Two studies provide insight into to how to measure drought resilience in breeding programs. Chapuis et al. (2012) analyzed 14 environmental contexts (France, Chile and Hungary) and 19 maize hybrids, and estimated a drought index as the mean of soil water potential (a physical variable related to soil water availability) during a period spanning from 10 days before to 10 days after male flowering (a key developmental stage). The resilience for each hybrid was estimated as the slope of the response curve between seed numbers per plant and drought index in each environment. Low slope (high resilience) means that the variation of drought index (in different environments) has low effect in yield. This result was coherent with the resilience estimated in a phenotyping platform (phenodym) of potted plants in greenhouse conditions. In another study, Kahiluoto et al. (2014) defined 12 phenology-based agro-climatic parameters that are critical for barley performance in Finland. Two kinds of diversities were calculated using the Shannon Diversity index: a) Type Diversity was based on the numbers of cultivars used in an area, while b) Response Diversity to weather was based on the yield response of genotypes to the agro-climatic parameters. Despite a steady increase in barley cultivar diversity, the diversity of response to weather declined during the last decade in the regions with highest barley productivity in Finland.

Experiment with mulch
Experiment with mulch

CIP’s strategic objective number two (SO2) highlights the requirement of “resilient and competitive” potato varieties. However, what kind of traits must be prioritized to get these resilient genotypes? Some authors highlight two main reasons for choosing a trait: It must be scalable at different levels (from the leaf to the canopy) and it must be integrative across the growing period. François Tardieu from the French National Institute for Agronomic Research (INRA) stresses that the selection of a trait should depend on the drought scenario. Thus, in mild water stress conditions (which is the most common scenario in agriculture) it is much better to prioritize individuals with a risky or opportunistic behavior, such as higher carbon assimilation, stomatal conductance and transpiration, that enables to take advantage of water pulses. However, under terminal or severe drought, it is more important to select plants that reduce stomatal conductance to save water, which increases the intrinsic water use efficiency, defined as assimilated carbon per transpired water. It doesn’t make sense to search for genotypes with high water use efficiency in scenarios of mild water stress. A resilient genotype is one that has a high diversity of traits to respond to different drought scenarios.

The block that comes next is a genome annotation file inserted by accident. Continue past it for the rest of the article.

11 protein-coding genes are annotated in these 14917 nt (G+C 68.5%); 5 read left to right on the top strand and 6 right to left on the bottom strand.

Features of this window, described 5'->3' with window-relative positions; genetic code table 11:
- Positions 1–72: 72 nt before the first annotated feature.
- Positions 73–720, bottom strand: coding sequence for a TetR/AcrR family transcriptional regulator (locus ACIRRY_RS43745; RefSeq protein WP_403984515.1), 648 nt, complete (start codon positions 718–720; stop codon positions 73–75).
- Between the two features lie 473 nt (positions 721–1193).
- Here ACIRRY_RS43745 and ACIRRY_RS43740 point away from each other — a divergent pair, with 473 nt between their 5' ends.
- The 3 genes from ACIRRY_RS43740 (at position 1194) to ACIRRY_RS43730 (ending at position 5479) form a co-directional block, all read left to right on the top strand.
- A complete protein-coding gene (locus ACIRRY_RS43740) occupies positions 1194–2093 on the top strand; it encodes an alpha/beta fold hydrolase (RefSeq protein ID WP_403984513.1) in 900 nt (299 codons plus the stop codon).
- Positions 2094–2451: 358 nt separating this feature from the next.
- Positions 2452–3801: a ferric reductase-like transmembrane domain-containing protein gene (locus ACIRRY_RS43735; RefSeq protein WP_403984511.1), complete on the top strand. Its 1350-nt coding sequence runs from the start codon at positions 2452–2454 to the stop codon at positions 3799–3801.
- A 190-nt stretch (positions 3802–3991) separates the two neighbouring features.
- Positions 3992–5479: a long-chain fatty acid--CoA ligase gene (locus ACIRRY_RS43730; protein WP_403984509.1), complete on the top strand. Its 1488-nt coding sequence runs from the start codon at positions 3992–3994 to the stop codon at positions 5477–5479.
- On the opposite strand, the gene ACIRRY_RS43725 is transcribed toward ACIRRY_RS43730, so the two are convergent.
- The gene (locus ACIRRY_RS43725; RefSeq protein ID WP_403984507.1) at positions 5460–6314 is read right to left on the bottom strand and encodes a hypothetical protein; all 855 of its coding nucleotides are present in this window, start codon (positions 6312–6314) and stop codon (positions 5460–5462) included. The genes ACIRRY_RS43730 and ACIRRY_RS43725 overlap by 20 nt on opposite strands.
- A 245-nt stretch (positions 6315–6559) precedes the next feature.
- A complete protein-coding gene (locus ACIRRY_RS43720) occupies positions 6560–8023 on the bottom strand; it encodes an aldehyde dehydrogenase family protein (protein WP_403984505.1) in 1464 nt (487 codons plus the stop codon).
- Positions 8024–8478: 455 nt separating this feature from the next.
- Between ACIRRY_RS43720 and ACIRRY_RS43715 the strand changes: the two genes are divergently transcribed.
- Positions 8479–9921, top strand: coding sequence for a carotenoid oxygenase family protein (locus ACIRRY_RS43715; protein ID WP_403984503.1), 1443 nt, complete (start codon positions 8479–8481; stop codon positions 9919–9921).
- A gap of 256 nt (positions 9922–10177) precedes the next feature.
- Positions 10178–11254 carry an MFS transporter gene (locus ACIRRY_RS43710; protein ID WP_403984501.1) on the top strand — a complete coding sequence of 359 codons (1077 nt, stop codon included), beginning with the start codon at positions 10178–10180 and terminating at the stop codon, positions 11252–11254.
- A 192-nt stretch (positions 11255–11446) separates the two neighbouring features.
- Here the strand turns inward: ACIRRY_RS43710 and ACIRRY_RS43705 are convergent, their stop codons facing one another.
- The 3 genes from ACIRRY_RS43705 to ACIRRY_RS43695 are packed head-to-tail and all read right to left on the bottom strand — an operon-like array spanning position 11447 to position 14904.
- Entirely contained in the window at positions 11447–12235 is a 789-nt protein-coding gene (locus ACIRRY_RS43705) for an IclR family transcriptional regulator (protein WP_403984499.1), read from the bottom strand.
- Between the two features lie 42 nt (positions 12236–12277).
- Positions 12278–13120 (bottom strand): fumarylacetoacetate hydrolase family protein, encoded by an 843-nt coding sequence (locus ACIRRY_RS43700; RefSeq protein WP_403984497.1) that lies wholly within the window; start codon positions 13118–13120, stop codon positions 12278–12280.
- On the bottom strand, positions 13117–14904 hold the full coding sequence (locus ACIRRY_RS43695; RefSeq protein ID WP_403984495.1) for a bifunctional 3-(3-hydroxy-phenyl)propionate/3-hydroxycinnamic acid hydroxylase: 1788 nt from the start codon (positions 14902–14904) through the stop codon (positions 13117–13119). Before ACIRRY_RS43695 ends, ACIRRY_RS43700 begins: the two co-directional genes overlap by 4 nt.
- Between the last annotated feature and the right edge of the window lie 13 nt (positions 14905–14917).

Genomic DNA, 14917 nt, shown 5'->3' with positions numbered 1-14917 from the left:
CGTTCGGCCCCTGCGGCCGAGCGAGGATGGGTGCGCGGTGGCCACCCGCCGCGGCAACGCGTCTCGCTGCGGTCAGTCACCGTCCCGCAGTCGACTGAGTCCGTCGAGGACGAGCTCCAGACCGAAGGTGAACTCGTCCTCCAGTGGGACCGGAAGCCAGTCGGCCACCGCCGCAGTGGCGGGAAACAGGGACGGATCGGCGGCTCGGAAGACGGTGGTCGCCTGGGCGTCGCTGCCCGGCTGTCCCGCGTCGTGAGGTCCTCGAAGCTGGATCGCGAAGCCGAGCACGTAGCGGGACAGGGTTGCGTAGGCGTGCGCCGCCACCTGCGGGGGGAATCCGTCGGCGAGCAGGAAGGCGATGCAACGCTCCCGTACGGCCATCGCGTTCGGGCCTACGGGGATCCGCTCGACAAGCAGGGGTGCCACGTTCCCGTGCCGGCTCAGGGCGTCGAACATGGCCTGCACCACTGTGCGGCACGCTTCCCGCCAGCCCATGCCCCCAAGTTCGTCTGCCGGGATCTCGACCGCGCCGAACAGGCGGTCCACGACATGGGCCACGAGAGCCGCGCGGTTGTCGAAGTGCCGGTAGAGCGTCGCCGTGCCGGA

Closing Observations

  • Response diversity is crucial to keeping an ecosystem in desirable states. Some proxies used to measured response diversity can help the assessment of resilience at different scales.
  • SOC is a component that reflects environmental health, and its measurement and monitoring are crucial for assessing land management. CIP and EMBRAPA have developed some techniques for measuring SOC stocks in the field using Laser-Induced breakdown and Fluorescence Spectroscopy technologies.
  • The definition of drought scenarios is important for prioritizing the choice of traits, drought targeting and phenotyping. The identification of key environmental factors during some critical phenological stages (i.e. tuber initiation onset in potato, conversion of adventitious to reserve roots in sweetpotato), type of agriculture (rain-fed or irrigation) and the simulation of water demand via modeling will be crucial for the drought targeting of root and tuber crops based on experiences in cereals.
  • Research on the interaction of drought with biotic (microorganism infections, pests) and abiotic (heat, salinity) stresses will be necessary for achieving SO2 goals.

 

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Acknowledgements

Our research is conducted under the CGIAR Research Programs (CRP) on Climate Change, Agriculture and Food Security (CCAFS), Water, Land and Ecosystems (WLE), and Root, Tuber and Bananas (RTB).